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    CSR: A Must for Big Firms in Africa


    © International Trade Centre, International Trade Forum - Issue 1/2007,
    Interview with Ann Pickard, Shell Exploration and Production Africa

    © Shell Nigeria Ann Pickard with Shell employee in Nigeria.

    Corporate social responsibility (CSR) is a prerequisite to do business in Africa. Shell's African Vice President explains.

    Shell's operations in Nigeria have not been without controversy. Its CSR policies, revised in 2003, are starting to bear fruit, says Ann Pickard.

    Q:How does Shell approach pro-community investment in Africa?

    A: We believe that community benefits start with revenue-generation: employment and staff development that is created through profitable investment. Nigeria, which is the most important country for us in Africa, represents a place where we can make these investments.

    At the same time, we are guests in any country. We also have long-term relations with the communities where we operate. We can see what needs to be done, and what we might be able to do to improve conditions locally.

    Q: What does that mean in practice?

    A: For a start, our Country Chairperson and the majority of directors are Nigerian. We are, I think, the only international oil company in Nigeria that staffs so many high-level posts in the country with Nigerian nationals.

    The Shell Intensive Training Programme helps prepare newly qualified Nigerian graduates and technicians for employment.

    Shell Nigeria also offers a number of development opportunities for its staff, within and outside the country. We ensure career growth through job rotation, coaching and mentoring, cross-postings and job exchange programmes. According to our latest figures, 160 Nigerian staff are on cross-posting assignments of longer than one year and another 40 are on short-term assignments in other Shell companies around the world.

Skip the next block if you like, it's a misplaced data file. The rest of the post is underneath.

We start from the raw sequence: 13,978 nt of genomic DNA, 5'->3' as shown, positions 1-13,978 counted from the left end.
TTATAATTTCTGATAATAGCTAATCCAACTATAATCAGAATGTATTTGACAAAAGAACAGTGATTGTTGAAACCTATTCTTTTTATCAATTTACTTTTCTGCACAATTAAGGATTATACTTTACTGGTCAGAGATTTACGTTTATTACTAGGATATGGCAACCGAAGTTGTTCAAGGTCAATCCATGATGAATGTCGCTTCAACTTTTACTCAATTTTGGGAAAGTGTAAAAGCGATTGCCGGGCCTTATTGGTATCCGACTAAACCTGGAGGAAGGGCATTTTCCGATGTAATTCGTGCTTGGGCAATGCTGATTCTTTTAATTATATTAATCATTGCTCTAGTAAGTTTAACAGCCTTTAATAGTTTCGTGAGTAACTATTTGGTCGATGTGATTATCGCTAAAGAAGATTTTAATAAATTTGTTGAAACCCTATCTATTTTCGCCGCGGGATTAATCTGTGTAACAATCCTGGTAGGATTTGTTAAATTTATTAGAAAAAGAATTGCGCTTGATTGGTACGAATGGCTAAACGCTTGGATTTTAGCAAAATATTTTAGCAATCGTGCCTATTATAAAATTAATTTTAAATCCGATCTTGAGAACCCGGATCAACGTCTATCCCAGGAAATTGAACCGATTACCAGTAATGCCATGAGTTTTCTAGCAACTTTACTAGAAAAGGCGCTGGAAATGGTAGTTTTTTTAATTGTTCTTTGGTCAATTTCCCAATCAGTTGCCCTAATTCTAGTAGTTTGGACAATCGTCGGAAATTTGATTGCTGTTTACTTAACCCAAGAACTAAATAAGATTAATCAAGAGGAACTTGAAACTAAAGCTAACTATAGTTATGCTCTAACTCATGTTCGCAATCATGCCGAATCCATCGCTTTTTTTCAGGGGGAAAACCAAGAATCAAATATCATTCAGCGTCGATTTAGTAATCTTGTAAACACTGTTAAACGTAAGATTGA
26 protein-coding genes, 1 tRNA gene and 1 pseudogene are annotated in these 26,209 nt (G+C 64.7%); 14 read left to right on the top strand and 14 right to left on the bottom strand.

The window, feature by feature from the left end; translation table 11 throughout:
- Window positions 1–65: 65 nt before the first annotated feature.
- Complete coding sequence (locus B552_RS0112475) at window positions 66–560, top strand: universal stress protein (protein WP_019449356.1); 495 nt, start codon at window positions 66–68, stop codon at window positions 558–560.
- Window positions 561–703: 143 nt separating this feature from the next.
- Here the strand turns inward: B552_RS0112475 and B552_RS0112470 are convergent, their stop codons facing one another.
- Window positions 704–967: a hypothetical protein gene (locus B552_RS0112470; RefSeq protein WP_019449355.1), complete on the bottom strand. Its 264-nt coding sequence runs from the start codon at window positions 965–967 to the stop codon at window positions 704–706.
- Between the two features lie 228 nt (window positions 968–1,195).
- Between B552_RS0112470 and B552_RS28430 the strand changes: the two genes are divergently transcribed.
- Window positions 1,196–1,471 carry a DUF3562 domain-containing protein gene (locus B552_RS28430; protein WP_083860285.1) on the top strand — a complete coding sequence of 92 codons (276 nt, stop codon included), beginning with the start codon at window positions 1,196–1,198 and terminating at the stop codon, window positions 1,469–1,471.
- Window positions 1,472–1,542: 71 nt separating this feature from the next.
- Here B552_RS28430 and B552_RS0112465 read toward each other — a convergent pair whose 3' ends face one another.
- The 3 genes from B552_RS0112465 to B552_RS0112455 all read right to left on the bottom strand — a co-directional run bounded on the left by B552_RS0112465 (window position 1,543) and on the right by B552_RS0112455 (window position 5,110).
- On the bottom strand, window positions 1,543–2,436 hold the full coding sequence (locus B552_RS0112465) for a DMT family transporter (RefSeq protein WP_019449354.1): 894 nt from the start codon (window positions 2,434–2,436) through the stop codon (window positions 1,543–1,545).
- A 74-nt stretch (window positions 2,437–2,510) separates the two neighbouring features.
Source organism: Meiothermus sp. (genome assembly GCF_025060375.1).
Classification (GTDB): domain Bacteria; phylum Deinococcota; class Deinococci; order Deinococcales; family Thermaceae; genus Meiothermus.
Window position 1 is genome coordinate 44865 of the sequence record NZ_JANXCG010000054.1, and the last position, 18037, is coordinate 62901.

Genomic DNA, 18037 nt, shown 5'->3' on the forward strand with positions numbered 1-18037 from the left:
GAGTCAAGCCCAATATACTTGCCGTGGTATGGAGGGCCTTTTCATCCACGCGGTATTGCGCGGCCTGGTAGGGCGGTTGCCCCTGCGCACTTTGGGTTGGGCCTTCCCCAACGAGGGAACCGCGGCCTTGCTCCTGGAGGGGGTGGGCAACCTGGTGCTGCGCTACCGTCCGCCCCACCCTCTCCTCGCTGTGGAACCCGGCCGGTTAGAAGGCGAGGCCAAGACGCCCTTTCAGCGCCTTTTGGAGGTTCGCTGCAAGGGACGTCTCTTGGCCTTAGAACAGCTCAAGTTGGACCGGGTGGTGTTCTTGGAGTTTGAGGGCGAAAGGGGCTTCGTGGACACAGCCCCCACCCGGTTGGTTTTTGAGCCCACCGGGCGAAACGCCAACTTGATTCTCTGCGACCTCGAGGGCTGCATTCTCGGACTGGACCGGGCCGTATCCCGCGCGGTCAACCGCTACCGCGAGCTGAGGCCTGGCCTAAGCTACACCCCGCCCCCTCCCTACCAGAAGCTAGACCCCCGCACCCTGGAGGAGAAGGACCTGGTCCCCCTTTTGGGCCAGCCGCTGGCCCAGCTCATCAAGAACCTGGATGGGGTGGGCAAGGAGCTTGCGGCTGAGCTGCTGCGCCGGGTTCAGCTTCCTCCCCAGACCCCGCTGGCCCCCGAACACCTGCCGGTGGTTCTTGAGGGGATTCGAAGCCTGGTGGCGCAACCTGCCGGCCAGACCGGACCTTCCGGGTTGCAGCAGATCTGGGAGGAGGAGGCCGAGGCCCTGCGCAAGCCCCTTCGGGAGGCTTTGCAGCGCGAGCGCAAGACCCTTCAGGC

Q: And in terms of community development?

    A: Shell's revitalized Sustainable Community Development programme was developed in 2003. Its primary focus is on economic empowerment, human capital development, healthy living and basic services. The programme places greater emphasis than before on working through strategic partnerships with the Nigerian Government, local and international development organizations, local communities and other stakeholders.

    We hope our contribution will help local communities to take the lead on issues for their own development. In this way, they can accelerate development and employment-generating opportunities in the communities where we operate, and thus reduce poverty. A team of community relations and development officers provides interface support on major projects.

    We work with local communities and through the Niger Delta Development Council, with the United Nations Development Programme on malarial control, as well as with local authorities through Memorandums of Understanding designed to ensure that there is coherence to the various projects we fund. One programme I particularly support is the fund we have started to help people set up small and medium-sized enterprises with micro-credit. These are targeted particularly at women and youth groups. Some 40 projects in 2006 created 3,200 full-time and 1,500 part-time jobs. They included fish-farming, transportation and livestock projects.

    Interview by Peter Hulm.